An Event Apart: Performance as User Experience

by Luke Wroblewski April 3, 2018

In his Performance as User Experience presentation at An Event Apart in Seattle, Aaron Gustafson shared a number of ways to optimize Web page performance. Here's my notes from his talk:

  • Our jobs as designers is to reduce friction for our users. Poor performance causes friction and can negatively impact key metrics like conversion and revenue.
  • How do Web pages load: when you enter an address in a URL bar, a DNS look-up replies with an IP address, then there's a TCP handshake followed by the actual request for files/data, once there's a response the browser can actually do something.
  • Once the browser gets a response, it can assemble the document object, the render tree, layout, paint, and finally load. CSS and Javascript can delay this process and sometimes cause it to run again.

Steps for better performance

  • Use native features whenever possible. They are effectively free. Semantic elements not only reduce bytes but also contain attributes that provide a lot of functionality like placeholder, autocomplete, autocorrect, type, etc. System fonts can help reduce the need for custom font downloads. Font stacks can cover fallback issues.
  • Only include assets you actually need. Every tool has a cost, make sure you are really using enough of each tool to justify that cost. Chances are the tool you are trying to use is already on a CDN and you can use resource hints to speed up the download process. But downloading isn't everything as Javascript frameworks also take time to execute, which is slower than native JS processing.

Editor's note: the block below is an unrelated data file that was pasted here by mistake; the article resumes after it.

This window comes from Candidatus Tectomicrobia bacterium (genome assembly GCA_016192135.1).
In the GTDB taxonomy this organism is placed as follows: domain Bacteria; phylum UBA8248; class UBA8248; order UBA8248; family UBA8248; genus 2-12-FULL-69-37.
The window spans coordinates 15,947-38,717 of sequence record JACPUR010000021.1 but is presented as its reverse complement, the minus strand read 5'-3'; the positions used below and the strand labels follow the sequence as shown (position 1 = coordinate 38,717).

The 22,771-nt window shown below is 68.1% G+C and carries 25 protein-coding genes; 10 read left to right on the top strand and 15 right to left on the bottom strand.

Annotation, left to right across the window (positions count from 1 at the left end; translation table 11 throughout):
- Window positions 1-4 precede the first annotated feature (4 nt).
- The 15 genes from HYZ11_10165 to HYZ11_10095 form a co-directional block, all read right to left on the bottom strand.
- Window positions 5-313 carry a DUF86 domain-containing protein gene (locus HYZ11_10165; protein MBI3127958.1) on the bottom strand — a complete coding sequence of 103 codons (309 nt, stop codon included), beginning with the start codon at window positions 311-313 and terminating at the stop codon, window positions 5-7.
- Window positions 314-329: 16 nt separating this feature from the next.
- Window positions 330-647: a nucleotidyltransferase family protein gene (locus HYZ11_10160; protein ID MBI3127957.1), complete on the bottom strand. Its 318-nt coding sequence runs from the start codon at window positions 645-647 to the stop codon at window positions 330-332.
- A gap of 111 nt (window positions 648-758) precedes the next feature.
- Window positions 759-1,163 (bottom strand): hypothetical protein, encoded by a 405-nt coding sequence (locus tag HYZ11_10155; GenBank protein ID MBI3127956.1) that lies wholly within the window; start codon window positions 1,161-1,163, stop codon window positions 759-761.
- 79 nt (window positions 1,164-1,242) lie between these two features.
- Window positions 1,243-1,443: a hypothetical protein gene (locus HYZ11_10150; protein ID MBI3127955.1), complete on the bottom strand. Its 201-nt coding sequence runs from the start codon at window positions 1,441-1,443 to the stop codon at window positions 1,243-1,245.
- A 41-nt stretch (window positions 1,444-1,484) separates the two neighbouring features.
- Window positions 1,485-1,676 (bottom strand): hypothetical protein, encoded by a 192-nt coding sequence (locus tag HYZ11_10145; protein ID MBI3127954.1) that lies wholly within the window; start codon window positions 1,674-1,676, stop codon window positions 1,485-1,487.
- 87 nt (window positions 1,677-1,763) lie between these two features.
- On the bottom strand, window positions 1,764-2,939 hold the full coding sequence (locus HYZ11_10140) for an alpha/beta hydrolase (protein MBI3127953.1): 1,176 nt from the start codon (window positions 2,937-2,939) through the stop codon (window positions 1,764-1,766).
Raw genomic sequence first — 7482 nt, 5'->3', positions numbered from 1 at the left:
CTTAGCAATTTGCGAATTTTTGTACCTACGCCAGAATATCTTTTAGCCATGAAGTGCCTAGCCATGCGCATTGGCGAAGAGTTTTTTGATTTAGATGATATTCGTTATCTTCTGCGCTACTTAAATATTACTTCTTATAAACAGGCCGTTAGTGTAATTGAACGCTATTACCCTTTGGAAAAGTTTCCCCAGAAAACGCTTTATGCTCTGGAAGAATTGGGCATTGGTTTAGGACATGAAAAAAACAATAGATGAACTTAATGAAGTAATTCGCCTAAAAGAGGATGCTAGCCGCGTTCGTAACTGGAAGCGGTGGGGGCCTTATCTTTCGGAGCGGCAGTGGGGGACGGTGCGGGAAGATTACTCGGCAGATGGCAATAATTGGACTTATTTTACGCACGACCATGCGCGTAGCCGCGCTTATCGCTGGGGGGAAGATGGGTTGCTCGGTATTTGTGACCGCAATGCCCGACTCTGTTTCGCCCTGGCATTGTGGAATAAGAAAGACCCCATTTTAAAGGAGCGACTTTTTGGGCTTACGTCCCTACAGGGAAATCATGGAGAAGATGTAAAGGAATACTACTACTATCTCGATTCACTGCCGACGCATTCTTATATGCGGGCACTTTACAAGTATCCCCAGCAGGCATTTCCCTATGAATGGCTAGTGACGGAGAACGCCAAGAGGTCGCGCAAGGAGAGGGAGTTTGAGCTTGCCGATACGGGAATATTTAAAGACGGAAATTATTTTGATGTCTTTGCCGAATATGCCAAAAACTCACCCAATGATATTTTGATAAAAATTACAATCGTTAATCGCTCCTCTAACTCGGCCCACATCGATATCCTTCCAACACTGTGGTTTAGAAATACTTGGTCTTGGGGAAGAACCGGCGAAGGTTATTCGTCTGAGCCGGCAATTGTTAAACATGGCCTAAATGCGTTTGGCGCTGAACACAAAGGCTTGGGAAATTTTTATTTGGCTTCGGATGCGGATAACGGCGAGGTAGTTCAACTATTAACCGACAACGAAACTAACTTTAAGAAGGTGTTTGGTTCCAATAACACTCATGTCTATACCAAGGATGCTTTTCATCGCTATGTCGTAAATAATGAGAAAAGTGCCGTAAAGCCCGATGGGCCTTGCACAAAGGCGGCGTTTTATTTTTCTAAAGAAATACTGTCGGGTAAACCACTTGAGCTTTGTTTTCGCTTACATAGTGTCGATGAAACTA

• Optimize everything. Task runners like Grunt and Gulp can help automate optimizations of Javascript, CSS and HTML. Minify and pre-compress all your files.
  • Think about when you load assets. If you have Javascript files divided into modules, you can defer functions you won't need until the after the DOM is loaded. The async attribute also allows you to load files when it makes the most sense. Just make sure you don't hit any race conditions if some of your Javascript files have dependencies on others.
  • Why so many different files? Under HTTP1, each resources was requested sequentially. Now with HTTP2, you set a single connection and then stream in resources as needed.
  • Consider how you load assets. Start simple by loading just your default (often mobile) CSS file. You can add a media query as a threshold for loading more advanced CSS in browsers than can render it. Conditional comments (which only work in IE8 and below) can either load or hide elements from older browsers. Similar techniques can be used to conditionally load images and animations (via SVG support).
  • Only load assets when they add value. Not every article needs an image, think twice before you include it. Images are 53% of the average web page and very expensive size-wise. If you need an image, use the right format. GIFs ae good for solid colors, JPGs for photographs, PNGs are JPG alternatives with alpha transparency, WebPs are note well supported but optimized in many ways.
  • Images can be optimized by removing color, blurring parts of images, resizing, compressing, and using appropriate formats. We can use the picture element to add WebP images in browsers that support them. Remember to put your smallest files first, because the first one that works is what gets used.
  • Every choice we make affects our users’ experiences. Let’s spend our time to save it for our users.